In this prospective clinical trial from Finland, 11 toy breeds with radial fractures were treated with single or stacked biodegradable
polylactide plates, metal screws (AO 1.5- to 2-mm diameter mini screws), and lightweight external coaptation. The implants,
which were specifically manufactured for this study, were 1 mm thick and without predrilled holes. The mean body weight of
the dogs was 6.8 lb (3.1 kg), and the mean age was 21.6 months. The fractures were either mid-diaphyseal or distal radial/ulnar
unilateral lesions that were repaired within three days of injury.
Most dogs were using the repaired limb two weeks after surgery, and external coaptation was removed at a mean of six weeks.
Fracture healing occurred in 10 dogs, and complete radial healing was typically seen by nine to 12 weeks. One dog with two
previous fractures at the same location fractured the antebrachium for the third time through a screw hole and was euthanized.
Two dogs had skin problems associated with the implant or external coaptation. No radiographic signs of osteopenia were observed
under the plates, and only one plate was still palpable two years after surgery. Also, there was no evidence of foreign-body
reaction to the dissolving plates over the years. The authors concluded that biodegradable plates are useful in treating fractures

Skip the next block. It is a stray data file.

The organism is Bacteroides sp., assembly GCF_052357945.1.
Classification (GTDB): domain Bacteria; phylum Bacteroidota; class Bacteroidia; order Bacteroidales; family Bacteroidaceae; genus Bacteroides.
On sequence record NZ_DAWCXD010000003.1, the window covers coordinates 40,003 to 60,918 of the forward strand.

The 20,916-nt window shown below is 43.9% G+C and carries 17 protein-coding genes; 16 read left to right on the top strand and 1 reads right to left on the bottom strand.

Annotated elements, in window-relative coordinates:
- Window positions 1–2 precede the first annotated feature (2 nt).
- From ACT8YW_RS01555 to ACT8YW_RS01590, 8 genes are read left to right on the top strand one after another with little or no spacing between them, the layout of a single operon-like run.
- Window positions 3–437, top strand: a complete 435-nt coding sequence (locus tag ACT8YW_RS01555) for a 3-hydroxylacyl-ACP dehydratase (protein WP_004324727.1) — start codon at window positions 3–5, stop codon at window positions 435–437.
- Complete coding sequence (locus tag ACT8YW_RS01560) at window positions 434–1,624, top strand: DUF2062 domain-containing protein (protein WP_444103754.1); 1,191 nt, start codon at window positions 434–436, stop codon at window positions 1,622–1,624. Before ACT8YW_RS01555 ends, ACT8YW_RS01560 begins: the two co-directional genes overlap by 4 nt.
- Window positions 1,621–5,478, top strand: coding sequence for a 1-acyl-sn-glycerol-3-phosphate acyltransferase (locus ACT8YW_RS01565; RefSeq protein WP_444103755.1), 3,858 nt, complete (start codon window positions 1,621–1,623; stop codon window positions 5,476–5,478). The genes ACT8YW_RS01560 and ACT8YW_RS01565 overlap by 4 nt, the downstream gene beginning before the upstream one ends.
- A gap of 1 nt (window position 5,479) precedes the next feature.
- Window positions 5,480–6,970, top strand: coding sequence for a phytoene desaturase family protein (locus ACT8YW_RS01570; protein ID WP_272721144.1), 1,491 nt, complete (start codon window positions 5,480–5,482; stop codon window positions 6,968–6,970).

in toy breeds and that refinements in surgical technique and implant design will further enhance their acceptability.
Saikku-Bäckström A, Räihä JE, Välimaa T, et al. Repair of radial fractures in toy breed dogs with self-reinforced biodegradable
bone plates, metal screws, and light-weight external coaptation. Vet Surg 2005;34:11-17.
The fracture of the radius and ulna in toy breeds is seen frequently in small-animal practice. While surgical repair with
a small bone plate and screws or external skeletal fixation is often recommended, the bones are difficult to handle, and fracture
healing can be prolonged. In this article, the authors describe biodegradable material that can be tailored to the bone and
fracture. The material is of sufficient strength to promote healing while not being too stiff and thereby causing osteopenia.
It will be interesting to note if the adjustments with the technique (i.e. using one or two stacked plates, the thickness of the plate, the need for external coaptation) and the cost of the material
will make this another clinical option for veterinarians in surgical practices.
The information in "Research Updates" was provided by Veterinary Medicine Editorial Advisory Board member Joseph Harari, MS, DVM, DACVS, Veterinary Surgical Specialists, 21 E. Mission Ave., Spokane,
Joseph Harari, MS, DVM, DACVS